Csiga Noodles are very small Hungarian egg noodles. They are short, tubular pasta, hollow inside, with a winding ridge spiralling up their sides
The pasta is mixed from flour, eggs and water, then rolled and cut into small squares, which are then curled around a small iron or wooden rod.
They are made on special grooved csiga boards made of wood or bamboo (sic.) You take a ¾-inch square of dough and roll it from one corner to the other with a dowel about as thick as a pencil. This makes it both hollow inside and grooved outside.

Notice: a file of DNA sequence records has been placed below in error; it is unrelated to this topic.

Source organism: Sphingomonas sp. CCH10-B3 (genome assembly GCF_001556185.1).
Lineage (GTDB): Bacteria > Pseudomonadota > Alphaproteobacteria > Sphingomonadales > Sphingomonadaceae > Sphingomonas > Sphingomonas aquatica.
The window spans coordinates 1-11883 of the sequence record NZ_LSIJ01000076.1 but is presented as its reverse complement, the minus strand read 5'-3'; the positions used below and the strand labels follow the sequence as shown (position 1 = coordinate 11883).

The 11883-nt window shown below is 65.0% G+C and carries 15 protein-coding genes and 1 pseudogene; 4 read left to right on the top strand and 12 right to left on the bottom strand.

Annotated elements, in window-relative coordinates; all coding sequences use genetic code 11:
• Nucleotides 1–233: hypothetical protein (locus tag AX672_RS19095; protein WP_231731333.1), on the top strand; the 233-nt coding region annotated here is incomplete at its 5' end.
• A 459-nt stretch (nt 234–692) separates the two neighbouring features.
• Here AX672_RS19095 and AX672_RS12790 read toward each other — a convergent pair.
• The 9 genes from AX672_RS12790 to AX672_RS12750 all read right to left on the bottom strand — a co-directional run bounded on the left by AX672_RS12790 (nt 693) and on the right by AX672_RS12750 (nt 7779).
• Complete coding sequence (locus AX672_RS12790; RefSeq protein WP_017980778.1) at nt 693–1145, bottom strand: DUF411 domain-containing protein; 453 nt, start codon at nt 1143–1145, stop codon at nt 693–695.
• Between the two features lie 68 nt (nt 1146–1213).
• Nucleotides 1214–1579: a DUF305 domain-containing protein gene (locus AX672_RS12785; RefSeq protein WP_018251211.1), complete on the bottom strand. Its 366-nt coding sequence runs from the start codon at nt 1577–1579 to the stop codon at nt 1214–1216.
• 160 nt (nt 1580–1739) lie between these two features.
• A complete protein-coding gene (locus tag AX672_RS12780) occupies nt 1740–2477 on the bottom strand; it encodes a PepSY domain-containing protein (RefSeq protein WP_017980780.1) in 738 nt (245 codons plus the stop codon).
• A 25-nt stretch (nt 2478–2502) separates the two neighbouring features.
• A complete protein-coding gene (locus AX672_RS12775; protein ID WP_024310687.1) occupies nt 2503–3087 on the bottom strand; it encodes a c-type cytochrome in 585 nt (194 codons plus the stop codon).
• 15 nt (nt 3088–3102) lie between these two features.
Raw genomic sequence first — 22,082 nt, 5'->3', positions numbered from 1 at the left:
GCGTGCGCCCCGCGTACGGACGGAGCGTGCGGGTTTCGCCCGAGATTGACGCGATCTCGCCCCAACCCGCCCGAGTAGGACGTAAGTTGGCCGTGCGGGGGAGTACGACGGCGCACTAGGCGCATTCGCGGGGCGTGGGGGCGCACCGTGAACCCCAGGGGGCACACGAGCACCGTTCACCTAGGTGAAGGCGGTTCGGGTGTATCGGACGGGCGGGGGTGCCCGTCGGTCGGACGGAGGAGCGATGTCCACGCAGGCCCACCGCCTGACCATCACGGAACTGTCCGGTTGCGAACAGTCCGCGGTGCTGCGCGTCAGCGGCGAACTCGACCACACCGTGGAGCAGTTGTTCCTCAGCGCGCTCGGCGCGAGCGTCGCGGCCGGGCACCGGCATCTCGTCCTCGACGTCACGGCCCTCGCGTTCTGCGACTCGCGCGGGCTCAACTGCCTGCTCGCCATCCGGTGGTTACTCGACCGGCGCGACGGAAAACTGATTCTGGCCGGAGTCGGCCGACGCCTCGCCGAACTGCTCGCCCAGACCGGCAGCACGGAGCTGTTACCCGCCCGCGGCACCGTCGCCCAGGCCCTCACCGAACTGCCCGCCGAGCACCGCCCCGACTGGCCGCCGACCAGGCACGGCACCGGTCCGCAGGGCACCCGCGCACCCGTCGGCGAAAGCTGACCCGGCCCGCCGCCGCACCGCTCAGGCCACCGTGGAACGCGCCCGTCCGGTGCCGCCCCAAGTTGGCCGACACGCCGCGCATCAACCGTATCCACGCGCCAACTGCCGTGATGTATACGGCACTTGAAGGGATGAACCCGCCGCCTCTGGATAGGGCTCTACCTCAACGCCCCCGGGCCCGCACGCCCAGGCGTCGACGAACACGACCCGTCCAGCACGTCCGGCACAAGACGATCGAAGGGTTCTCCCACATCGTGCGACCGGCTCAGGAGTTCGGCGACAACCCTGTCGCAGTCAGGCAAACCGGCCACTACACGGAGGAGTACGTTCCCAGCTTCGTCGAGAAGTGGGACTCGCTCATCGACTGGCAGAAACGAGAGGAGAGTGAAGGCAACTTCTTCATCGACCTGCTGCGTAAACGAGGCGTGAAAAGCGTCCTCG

Some people making them at home, though, don’t bother with the special shape anymore. They just leave the square as it is.
The noodles are meant to be snail-shaped, as “csiga” in Hungarian means “snail”, but you wouldn’t necessarily figure that out by looking at them.
The noodles are used in soups.
Called “csigateszta” in Hungarian.